Patricia Walsh’s poem: Using The Machine

Feeling the corrosion on your bones, after all

this master of wastage declares itself staid

inside in the searing heat, blowing cigarettes

stenching the corridor like none other

vibrating wake-up calls disposed of carefully.

Loved like none other, winding up those traits

moved along discreetly for paying bitches

hurt by exclusion, typical of these creatures

exiting hurriedly under cover of insult.

Watched incessantly under the eye of the teacher,

paying through the nose to gain an education

frittering it away for sake of entertainment

god forsake you, as we shall too,

never knowing enough to apply, to succeed.

Blackboard work, coming at a worse time

concocting results before redacting at will

impersonal copies sitting on the ledge

being infinitely good a means to another end.

Routinely ignored, spoken to denigrate,

self-administered poison blots out transgressions,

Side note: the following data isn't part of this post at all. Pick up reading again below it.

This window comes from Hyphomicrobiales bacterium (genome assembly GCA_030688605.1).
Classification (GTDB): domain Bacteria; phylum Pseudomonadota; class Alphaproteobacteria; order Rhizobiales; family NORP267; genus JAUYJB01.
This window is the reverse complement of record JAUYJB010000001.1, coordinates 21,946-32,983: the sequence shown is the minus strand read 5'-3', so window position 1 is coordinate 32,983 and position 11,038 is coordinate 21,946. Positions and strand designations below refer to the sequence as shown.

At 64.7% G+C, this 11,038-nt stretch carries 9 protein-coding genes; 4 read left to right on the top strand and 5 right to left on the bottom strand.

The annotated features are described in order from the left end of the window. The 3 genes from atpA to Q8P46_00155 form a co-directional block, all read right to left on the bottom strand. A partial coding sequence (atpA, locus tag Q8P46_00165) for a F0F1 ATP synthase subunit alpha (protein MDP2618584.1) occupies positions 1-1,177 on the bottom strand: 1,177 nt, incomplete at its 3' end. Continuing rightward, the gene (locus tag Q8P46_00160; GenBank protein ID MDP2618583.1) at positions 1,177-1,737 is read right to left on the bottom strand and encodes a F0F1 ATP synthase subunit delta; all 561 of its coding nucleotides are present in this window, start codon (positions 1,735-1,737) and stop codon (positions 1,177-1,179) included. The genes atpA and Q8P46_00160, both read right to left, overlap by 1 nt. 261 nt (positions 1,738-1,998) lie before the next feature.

running through corridors to staunch the bleeding

staring at associates through unspectacled eyes

needing a refund for this is essential.

Patricia Walsh was born and raised in the parish of Mourneabbey, Co Cork, Ireland.  To date, she has published one novel, titled The Quest for Lost Eire, in 2014, and has published one collection of poetry, titled Continuity Errors, with Lapwing Publications in 2010. She has since been published in a variety of print and online journals.  These include: The Lake; Seventh Quarry Press; Marble Journal; New Binary Press; Stanzas; Crossways; Ygdrasil; Seventh Quarry; The Fractured Nuance; Revival Magazine; Ink Sweat and Tears; Drunk Monkeys; Hesterglock Press; Linnet’s Wing, Narrator International, The Galway Review; Poethead and The Evening Echo.  She has also published anovel, In The Days of Ford Cortina, in August 2021.

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